Dr Andrew Leong
The Catholic Diocese of Macau runs an academy that offers children systematic musical formation, including piano, violin, cello, and musical theory. Founded in the academic year 1962/63, the music academy has been serving Macau for over half a century, and is also the first institute that provides systematic musical training in Macau. Fr Áureo Castro, who founded this academy, named it St Pius X Music Academy (officially in Portuguese: Academia de Música S, Pio X). Why did Fr. Áureo name the academy after Pope St Pius X? And how was he related to music formation? Today, let us work out this puzzle.
St Pius X, born Giuseppe Melchiorre Sarto, on June 2, 1835, came from a peasant family. His father, Giovanni Battista Sarto, was a village postman. Giuseppe was the second of ten children. In addition to his grassroots origin, St Pius X’s care for the poor is also well-known. Just to take one example. In 1908, an 7.1-magnitud earthquake hit Messina, the second greatest city in Sicily, and caused a 12m high tsunami that engulfed the coast. This ravaged both Messina and Reggio di Calabra, the city on the opposite shore, causing over 120,000 deaths, and making countless people homeless. Hence, a huge wave of refugees fled north. In view of this, the pope not only collected a donation of about 5 million francs, sending teams of nuns with medical backgrounds to serve those dioceses that took in refugees, he opened the gate of the papal palace himself, hosting about 300 refugees in his building that was at the same time housing the frescoes of Michelangelo and Raphael. Pius X also ordered the St Martha Pontifical Hospital to accept more refugees, and arranged donations, clothes, and food to be sent to the places hit by the earthquake. What is equally praiseworthy is that, after assuming his papal ministry, Pius X rejected all favours shown to his family. His brothers or sisters, even his most favourite nephew, all lived peasant lives as before. We may hypothesize that this insistence on simplicity also shaped St Pius X’s philosophy of music.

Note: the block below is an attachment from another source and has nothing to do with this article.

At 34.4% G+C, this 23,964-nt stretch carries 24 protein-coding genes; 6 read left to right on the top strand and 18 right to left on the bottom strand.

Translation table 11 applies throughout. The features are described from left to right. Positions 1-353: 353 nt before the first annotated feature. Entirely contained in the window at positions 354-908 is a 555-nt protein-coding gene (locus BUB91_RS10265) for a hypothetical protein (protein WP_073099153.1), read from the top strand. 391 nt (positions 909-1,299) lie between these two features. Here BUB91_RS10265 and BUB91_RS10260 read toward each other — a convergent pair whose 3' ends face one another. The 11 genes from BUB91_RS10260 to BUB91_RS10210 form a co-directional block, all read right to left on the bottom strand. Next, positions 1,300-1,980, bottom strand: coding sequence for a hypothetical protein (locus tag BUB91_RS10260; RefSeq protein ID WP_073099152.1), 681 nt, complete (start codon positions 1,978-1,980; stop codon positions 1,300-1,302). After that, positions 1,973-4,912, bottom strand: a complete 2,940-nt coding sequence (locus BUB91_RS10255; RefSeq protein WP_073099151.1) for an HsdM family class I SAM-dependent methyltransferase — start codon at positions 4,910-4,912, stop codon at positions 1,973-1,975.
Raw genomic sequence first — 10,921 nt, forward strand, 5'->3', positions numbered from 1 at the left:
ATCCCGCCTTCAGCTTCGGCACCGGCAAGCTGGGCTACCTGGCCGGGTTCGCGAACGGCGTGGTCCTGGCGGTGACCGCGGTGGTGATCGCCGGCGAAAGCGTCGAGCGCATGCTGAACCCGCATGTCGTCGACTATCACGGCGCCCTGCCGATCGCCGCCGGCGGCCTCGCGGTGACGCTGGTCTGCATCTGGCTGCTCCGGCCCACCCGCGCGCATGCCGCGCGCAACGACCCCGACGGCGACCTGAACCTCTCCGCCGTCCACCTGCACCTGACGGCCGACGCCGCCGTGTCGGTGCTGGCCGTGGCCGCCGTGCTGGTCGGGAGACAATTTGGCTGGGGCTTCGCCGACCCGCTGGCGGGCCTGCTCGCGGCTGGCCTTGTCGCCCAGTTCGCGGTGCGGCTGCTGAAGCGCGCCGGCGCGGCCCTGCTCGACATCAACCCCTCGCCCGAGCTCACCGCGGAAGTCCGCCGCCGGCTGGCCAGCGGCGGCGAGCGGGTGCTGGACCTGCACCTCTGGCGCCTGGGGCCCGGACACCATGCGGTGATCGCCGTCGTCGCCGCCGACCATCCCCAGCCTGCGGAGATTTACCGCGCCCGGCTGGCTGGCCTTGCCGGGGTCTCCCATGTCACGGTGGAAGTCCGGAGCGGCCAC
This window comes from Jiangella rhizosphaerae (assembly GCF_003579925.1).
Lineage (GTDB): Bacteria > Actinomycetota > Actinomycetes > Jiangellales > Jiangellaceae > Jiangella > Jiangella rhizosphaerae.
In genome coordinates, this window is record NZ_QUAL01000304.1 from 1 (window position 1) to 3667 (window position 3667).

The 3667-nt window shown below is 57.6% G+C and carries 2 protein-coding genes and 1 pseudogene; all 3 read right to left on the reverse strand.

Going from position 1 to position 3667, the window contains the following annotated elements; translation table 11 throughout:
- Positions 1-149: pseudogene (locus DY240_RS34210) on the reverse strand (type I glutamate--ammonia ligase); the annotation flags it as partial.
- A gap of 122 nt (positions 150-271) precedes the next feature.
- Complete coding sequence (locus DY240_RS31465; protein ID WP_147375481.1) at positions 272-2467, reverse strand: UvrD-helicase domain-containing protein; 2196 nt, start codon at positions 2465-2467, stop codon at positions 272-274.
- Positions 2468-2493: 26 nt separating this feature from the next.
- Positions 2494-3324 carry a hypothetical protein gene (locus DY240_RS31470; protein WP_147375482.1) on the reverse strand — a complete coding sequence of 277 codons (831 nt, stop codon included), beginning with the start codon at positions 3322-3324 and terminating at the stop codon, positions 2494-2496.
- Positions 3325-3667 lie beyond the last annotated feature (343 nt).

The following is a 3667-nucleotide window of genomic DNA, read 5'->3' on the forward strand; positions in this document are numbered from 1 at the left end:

To better understand St Pius X’s view of music, it is necessary to have a look at the historical context of his time. In the 19th century, operatic style dominated the use of sacred music in Italy. Employing the beautiful modern music in church services was thought to be pleasant and pleasing. The music that was perceptible to people were those composed by the masters of the Romantic school, for example, the canticles by the Italian composers Gioachino Antonio Rossini and Saverio Mercadante, and the elaborate settings on the Mass by Charles-François Gounod, César Franck, and Luigi Cherubini. However, for most choirs, these works were too difficult. Hence, some lesser known musicians simplified these works for liturgical use, while maintaining their Romantic style. For this, they sometimes even modified the liturgical Latin lyrics so as to suit the music, or made the works more theatrical, to follow the taste of the time. In the second half of that century, this trend caused some reactions. These reformers thought that these works of sacred music had already lost their religious sentiment, could no longer touch the heart of the believers, and failed to elevate the spirit of the people. In short, they had lost their liturgical function. Therefore, the reformers proposed to revive the use of the traditional Gregorian Chant, and promoted the polyphonic compositions by the late 16th century Italian composer of the Roman school, Giovanni Pierluigi da Palestrina. At the time of this reaction against the Romantic style of sacred music, Giuseppe began teaching sacred music, among other subjects, in the seminary of the Diocese of Treviso.